By now, you’ve probably seen the viral video of a Pennsylvania principal cutting off the mic of his school’s valedictorian during his graduation speech.
As the Washington Post reports, Peter Butera—who is the school’s class president as well as valedictorian—gave the speech at Exeter, Pa.’s Wyoming Area Secondary Center. Towards the end of his speech, Butera veered off the script previously submitted to administrators and used the opportunity to criticize a student government that he saw as powerless and a certain set of “authoritative” teachers and administrators who he felt discouraged strong student voice.
With that, Principal Jon Pollard cut the speech short and ordered Butera to sit down.
The incident not only drew support from many of the Wyoming area students and parents, who gave Butera a standing ovation, it also drew the support of television personalities and social media.
This week, late night host Jimmy Kimmel invited Butera on his show to finish his speech in front of a national audience. Check out the full video below:
It’s easy to find Butera inspiring. The sight of a student standing up to “the man” and calling for students to empower themselves is like a scene out of a nostalgic teen movie.
And, in the emotion of the moment, it might be hard to understand that, in many ways, Principal Pollard was really just doing his job. In a statement released after the incident, Pollard said he was concerned that Butera might direct derogatory language toward other students or faculty. When Butera went off-script, Pollard felt he had no choice but to end the speech before any offenses could occur. The limits of free speech in K-12 schools have long been debated, but it isn’t all that unusual for schools to censor student speech.
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To be fair, Butera did break the rules. Despite submitting his speech for approval, he did go off script. It’s difficult to know whether Butera voiced the concerns he mentioned in his speech to school staff prior to the event.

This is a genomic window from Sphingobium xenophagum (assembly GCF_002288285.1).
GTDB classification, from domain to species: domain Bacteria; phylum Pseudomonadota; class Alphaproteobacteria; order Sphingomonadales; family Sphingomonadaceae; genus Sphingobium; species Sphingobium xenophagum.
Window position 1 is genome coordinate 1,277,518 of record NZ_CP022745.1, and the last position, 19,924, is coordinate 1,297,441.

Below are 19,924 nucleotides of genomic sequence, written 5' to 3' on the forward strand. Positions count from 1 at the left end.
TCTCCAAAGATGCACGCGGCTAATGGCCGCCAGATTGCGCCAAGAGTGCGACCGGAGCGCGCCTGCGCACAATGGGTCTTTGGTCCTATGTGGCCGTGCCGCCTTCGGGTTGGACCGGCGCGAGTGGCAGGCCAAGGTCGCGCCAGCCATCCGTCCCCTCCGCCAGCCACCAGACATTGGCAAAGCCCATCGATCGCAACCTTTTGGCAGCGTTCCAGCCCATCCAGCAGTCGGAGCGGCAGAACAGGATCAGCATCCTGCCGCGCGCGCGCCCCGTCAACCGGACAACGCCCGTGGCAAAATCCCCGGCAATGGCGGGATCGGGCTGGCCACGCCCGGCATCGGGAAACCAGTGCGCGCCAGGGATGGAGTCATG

Either way, it’s clear that as a student, Butera felt ignored. And, at least judging by the ovation he received, so did many of his fellow students.
If nothing else, the incident highlights an important conversation school district leaders should encourage among staff, faculty, parents, and students. In today’s education environment, where personalized learning, social-emotional competencies, and individualism are powerful forces for student success, the power of student voice cannot be underestimated.
While Butera may not have gone about making his voice heard according to the rules, his message of student empowerment and engagement is one all school leaders should consider:
“Despite some of the outstanding people in this school, a lack of real student government and the authoritative attitude that a few teachers, administrators, and board members have, prevents students from truly developing as leaders. Hopefully in the future, this will change. Hopefully for the sake of future students, more people of power within this school, who do not do so already, will begin to prioritize education itself as well as the empowering of students. Because at the end of the day, it is not what we have done as Wyoming Area students or athletes that will define our lives, but what we will go on to do as Wyoming Area Alumni.”
What do you think about Butera’s speech? What steps are you taking to encourage strong student voices and engagement in your school or district? Tell us in the comments.